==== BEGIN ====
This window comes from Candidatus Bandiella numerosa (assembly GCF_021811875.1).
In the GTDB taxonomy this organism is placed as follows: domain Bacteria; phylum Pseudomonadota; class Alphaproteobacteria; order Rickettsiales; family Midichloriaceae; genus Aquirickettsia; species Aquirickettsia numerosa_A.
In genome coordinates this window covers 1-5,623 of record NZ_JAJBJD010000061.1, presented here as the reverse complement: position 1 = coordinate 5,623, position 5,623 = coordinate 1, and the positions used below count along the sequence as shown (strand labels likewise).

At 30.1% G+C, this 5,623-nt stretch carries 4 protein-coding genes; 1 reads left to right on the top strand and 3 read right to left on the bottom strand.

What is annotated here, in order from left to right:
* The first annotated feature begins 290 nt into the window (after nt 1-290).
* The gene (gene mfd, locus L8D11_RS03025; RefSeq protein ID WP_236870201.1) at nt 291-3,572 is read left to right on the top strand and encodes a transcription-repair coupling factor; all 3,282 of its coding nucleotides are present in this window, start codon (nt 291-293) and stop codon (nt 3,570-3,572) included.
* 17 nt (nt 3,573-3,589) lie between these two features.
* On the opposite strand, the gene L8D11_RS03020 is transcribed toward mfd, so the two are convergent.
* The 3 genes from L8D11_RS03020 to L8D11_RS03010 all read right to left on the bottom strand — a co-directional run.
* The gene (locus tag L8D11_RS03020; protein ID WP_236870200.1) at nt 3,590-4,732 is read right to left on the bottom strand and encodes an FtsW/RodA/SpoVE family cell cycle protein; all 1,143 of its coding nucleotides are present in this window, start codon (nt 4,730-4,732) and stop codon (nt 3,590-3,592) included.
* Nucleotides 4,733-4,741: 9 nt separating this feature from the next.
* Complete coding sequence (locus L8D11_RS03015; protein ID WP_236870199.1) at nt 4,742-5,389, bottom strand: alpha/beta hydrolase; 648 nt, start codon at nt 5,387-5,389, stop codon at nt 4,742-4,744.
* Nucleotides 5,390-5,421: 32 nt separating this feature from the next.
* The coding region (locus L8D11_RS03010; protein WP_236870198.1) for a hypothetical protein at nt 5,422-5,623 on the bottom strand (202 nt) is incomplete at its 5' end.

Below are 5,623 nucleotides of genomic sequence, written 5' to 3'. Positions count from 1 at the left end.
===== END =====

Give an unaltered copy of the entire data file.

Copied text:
This window comes from Candidatus Bandiella numerosa (assembly GCF_021811875.1).
In the GTDB taxonomy this organism is placed as follows: domain Bacteria; phylum Pseudomonadota; class Alphaproteobacteria; order Rickettsiales; family Midichloriaceae; genus Aquirickettsia; species Aquirickettsia numerosa_A.
In genome coordinates this window covers 1-5,623 of record NZ_JAJBJD010000061.1, presented here as the reverse complement: position 1 = coordinate 5,623, position 5,623 = coordinate 1, and the positions used below count along the sequence as shown (strand labels likewise).

At 30.1% G+C, this 5,623-nt stretch carries 4 protein-coding genes; 1 reads left to right on the top strand and 3 read right to left on the bottom strand.

What is annotated here, in order from left to right:
* The first annotated feature begins 290 nt into the window (after nt 1-290).
* The gene (gene mfd, locus L8D11_RS03025; RefSeq protein ID WP_236870201.1) at nt 291-3,572 is read left to right on the top strand and encodes a transcription-repair coupling factor; all 3,282 of its coding nucleotides are present in this window, start codon (nt 291-293) and stop codon (nt 3,570-3,572) included.
* 17 nt (nt 3,573-3,589) lie between these two features.
* On the opposite strand, the gene L8D11_RS03020 is transcribed toward mfd, so the two are convergent.
* The 3 genes from L8D11_RS03020 to L8D11_RS03010 all read right to left on the bottom strand — a co-directional run.
* The gene (locus tag L8D11_RS03020; protein ID WP_236870200.1) at nt 3,590-4,732 is read right to left on the bottom strand and encodes an FtsW/RodA/SpoVE family cell cycle protein; all 1,143 of its coding nucleotides are present in this window, start codon (nt 4,730-4,732) and stop codon (nt 3,590-3,592) included.
* Nucleotides 4,733-4,741: 9 nt separating this feature from the next.
* Complete coding sequence (locus L8D11_RS03015; protein ID WP_236870199.1) at nt 4,742-5,389, bottom strand: alpha/beta hydrolase; 648 nt, start codon at nt 5,387-5,389, stop codon at nt 4,742-4,744.
* Nucleotides 5,390-5,421: 32 nt separating this feature from the next.
* The coding region (locus L8D11_RS03010; protein WP_236870198.1) for a hypothetical protein at nt 5,422-5,623 on the bottom strand (202 nt) is incomplete at its 5' end.

Below are 5,623 nucleotides of genomic sequence, written 5' to 3'. Positions count from 1 at the left end.